Sandham Memorial Chapel is one of those unexpected gems that you wouldn’t know existed unless you had done your homework. You can’t even really see it from the road, other than a sign on the pavement, and a car park across the road featuring the National Trust logo. Mr B and his parents had visited a few years ago but I had been working so in search of something to do last Sunday I suggested we go and have a look. And then have a pub lunch. That’s a winning combination for a Sunday if ever I heard one.
The chapel houses paintings done by Stanley Spencer, to reflect his work as an orderly in a formal asylum that had been turned into a military hospital in Bristol during the First World War, and his time at the Salonika front He was keen to show images of war that you wouldn’t normally see, so the paintings depict tea urns being filled and distributed, beds being changed, frost bite treated, rather than gruesome images from the front line. Though the pictures are still incredibly moving. And also to remember those who died but whose names don’t appear on any war memorials.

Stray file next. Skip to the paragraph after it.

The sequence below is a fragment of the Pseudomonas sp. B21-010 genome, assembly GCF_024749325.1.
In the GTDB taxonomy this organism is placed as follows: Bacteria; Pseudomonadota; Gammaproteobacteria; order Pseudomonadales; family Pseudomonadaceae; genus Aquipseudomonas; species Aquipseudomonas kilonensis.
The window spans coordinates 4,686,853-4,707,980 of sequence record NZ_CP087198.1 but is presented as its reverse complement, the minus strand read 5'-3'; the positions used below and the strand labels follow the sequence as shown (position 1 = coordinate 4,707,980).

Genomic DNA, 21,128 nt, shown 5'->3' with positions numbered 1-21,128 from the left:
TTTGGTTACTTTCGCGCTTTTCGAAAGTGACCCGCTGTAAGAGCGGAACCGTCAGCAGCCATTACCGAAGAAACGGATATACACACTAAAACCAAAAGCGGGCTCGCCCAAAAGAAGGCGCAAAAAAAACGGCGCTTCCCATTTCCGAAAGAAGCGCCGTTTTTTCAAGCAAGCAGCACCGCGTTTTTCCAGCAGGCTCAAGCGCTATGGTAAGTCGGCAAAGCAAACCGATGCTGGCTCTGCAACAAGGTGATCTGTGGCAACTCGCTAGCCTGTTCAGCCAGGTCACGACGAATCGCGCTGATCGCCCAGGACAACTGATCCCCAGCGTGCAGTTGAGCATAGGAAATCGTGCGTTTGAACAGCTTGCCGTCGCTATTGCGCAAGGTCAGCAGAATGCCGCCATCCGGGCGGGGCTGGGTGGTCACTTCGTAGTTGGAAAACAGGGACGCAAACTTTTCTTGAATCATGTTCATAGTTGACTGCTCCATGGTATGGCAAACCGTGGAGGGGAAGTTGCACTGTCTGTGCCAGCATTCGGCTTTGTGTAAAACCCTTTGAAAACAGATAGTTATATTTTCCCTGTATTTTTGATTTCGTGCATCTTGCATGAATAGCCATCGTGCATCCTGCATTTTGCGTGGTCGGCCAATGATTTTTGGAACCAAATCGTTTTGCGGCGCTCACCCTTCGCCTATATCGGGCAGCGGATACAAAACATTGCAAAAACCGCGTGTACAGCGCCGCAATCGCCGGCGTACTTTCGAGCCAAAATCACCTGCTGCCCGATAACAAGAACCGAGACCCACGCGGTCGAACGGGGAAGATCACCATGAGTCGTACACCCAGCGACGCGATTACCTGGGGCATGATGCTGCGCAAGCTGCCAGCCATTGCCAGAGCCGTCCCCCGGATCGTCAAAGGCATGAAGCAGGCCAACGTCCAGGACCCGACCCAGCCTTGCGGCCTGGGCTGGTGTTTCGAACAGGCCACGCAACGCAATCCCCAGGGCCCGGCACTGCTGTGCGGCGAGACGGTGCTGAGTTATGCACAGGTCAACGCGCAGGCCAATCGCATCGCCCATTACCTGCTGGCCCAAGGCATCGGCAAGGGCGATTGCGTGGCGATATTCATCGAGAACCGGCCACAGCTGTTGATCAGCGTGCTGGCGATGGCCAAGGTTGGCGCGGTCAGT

There are nineteen pictures in total, having taken six years to paint. I didn’t realise until we walked in that they are physically painted on the wall, not framed canvases. Had I been allowed I would have showed you some examples but sadly the National Trust don’t own the copyright so no photography is allowed. I might have ignored “no photos” on the Buckingham Palace invite but copyright infringement lawyers are scary so I am steering well clear.
But you would never tell from the outside what lies behind those doors would you?
If you are up the road at Highclere or in the area I would really recommend taking half an hour to go and visit. It’s a truly beautiful building, with a peace and tranquility you expect from a chapel. And a chapel that still holds services throughout the year too.
For more information the National Trust Page on it is here: Sandham Memorial Chapel
Though when you go I can’t promise you will spot Mr B: